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How 5 Chinese hackers stole American companies' most closely-guarded secrets

208 Datong Road is a nondescript concrete high rise on one of Shanghai's busiest roads. Amid the lingering smog rising like mist off the honking lines of traffic, and the trains screeching to a halt in the nearby main railway station, this building doesn't look like much. But this is exactly where five members of an elite People's Liberation Army group codenamed Unit 61398 were assigned to hack into some of the largest companies in the United States of America.

According to an indictment unveiled on Monday, "the co-conspirators used e-mail messages known as 'spearfishing' messages to trick unwitting recipients into giving the co-conspirators access to their computers."

The group is being indicted for "conspiracy to commit computer fraud and abuse".

"Spearfishing messages were typically designed to resemble e-mails from trustworthy senders, like colleagues, and encourage the recipients to open attached files or click on hyperlinks in the messages," it went on.

The group, whose members went by aliases such as "Jack Wang", "UglyGorilla", "jack Sun" and "KandyGoo", was also hired by Chinese firms to steal specific secrets from identified companies. The group would compromised emails to employees of a company, using details about their lives gleaned through social media or reconnaissance to make the emails convincing enough to click.

Once the compromised file is opened, the hackers can gain full access to the user's computer, and from there work on gaining further access to the corporate network.

For instance, back in 2008, the hackers of Unit 61398 sent e-mails to 19 senior employees at aluminium-manufacturer Alcoa, based in Pennsylvania. The account of the sender impersonated a member of the company's board of directors, and the message included malware in an attachment "disguised as an agenda for Alcoa's annual board meeting."

This sophisticated attack led to the theft of more than 2,900 e-mail messages and 863 attachments, "including internal messages among Alcoa senior managers" that discussed a Chinese acquisition, according to the indictment. It's not certain whether this intelligence was used to any advantage by any Chinese firms, but it's sensitive information nonetheless.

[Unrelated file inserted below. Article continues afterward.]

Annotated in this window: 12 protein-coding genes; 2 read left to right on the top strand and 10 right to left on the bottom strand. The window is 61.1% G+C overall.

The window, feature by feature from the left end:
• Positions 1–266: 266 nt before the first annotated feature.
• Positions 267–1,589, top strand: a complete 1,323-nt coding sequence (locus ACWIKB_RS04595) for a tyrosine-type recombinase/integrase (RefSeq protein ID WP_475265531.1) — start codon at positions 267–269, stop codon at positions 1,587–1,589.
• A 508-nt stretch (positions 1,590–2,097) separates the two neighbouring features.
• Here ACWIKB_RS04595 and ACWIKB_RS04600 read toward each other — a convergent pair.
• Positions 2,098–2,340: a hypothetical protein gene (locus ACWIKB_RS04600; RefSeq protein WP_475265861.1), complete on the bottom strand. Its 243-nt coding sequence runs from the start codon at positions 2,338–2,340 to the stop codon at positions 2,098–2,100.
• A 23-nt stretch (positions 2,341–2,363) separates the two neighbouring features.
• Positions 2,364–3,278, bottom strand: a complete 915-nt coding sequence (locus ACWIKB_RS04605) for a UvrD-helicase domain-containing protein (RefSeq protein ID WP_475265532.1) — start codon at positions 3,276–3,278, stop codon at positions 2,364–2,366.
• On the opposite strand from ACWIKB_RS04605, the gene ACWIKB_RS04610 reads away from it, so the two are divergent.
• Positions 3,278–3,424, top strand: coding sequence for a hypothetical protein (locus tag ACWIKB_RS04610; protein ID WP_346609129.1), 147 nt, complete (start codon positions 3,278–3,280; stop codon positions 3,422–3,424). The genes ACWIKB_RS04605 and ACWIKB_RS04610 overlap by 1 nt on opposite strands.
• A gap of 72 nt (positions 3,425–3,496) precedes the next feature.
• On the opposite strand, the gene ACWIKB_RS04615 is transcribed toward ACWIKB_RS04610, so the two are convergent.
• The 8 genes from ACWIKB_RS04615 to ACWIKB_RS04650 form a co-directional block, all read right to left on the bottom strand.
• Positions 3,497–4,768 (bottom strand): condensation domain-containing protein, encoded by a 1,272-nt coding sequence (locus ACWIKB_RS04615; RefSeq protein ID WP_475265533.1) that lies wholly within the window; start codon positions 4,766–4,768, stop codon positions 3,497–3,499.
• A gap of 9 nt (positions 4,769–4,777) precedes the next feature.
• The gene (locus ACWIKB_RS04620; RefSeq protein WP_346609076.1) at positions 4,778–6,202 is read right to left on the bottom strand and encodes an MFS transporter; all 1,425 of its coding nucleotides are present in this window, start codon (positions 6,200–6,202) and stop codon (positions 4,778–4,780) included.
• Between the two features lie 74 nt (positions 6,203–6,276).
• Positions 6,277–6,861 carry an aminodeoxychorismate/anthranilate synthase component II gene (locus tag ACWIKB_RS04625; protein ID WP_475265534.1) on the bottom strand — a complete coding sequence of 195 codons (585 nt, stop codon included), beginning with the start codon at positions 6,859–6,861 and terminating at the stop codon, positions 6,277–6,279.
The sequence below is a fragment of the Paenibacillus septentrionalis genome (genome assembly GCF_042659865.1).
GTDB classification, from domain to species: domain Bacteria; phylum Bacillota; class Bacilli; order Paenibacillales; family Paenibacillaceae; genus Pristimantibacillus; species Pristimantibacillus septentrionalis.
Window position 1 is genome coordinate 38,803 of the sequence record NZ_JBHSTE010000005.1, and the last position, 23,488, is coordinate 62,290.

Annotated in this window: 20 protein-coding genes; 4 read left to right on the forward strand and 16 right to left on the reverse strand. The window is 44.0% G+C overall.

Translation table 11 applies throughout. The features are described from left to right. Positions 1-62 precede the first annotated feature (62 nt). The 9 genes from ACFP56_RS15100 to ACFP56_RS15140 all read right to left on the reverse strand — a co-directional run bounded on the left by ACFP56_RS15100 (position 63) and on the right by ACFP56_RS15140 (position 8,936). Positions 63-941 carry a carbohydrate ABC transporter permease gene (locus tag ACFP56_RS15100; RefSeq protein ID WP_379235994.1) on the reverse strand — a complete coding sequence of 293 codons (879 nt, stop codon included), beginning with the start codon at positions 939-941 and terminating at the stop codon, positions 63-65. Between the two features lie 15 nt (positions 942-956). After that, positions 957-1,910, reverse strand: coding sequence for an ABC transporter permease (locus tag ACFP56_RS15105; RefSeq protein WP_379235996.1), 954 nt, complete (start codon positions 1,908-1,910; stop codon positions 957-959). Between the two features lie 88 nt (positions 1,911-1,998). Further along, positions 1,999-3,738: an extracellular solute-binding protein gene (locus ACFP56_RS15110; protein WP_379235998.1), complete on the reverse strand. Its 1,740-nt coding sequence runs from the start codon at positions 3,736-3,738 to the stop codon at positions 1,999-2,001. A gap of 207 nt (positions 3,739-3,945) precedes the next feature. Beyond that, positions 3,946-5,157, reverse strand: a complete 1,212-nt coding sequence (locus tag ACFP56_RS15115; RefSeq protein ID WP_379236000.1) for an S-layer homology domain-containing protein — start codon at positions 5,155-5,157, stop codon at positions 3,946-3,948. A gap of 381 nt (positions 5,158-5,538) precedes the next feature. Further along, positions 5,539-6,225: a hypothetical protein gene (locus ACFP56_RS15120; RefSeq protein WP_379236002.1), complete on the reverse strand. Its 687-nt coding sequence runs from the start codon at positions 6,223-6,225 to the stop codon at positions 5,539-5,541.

But the attacks were sometimes even more finely targeted. A 2010 strike saw just a single employee of United States Steel targeted by a spear-phishing e-mail. The effect was staggering, providing "hostnames and descriptions for more than 1,700 servers, including servers that controlled physical access to the company's facilities and mobile device access to the company's networks."

A 2012 attack allowed the hacking unit to access "network credentials for virtually every employee" at Allegheny Technologies, which employs over 9,500 full-time workers in the aerospace, defence and "specialty materials solutions" sectors.

Perhaps most worryingly, the group accessed secret files belonging to Westinghouse Electric, which contained details on nuclear power plants. Unit 61398 even hijacked emails from its CEO back in 2010.

According to the indictment, the Chinese military stole a total of at least 1.4 GB of data, "the equivalent of roughly 700,000 pages of e-mail messages and attachments, from Westinghouse's computers" alone, between 2010 and 2012.

The shocking series of attacks shows just how dangerous the spear-phishing technique can be, and just how important it is to properly train staff in defending against social engineering attacks.

When we spoke to Bullguard's Alex Balan back in November, he said that companies need "military-style drills" against social engineering attacks. Looks like he might have been right.

Read more: How to avoid getting stung by a spear phishing scam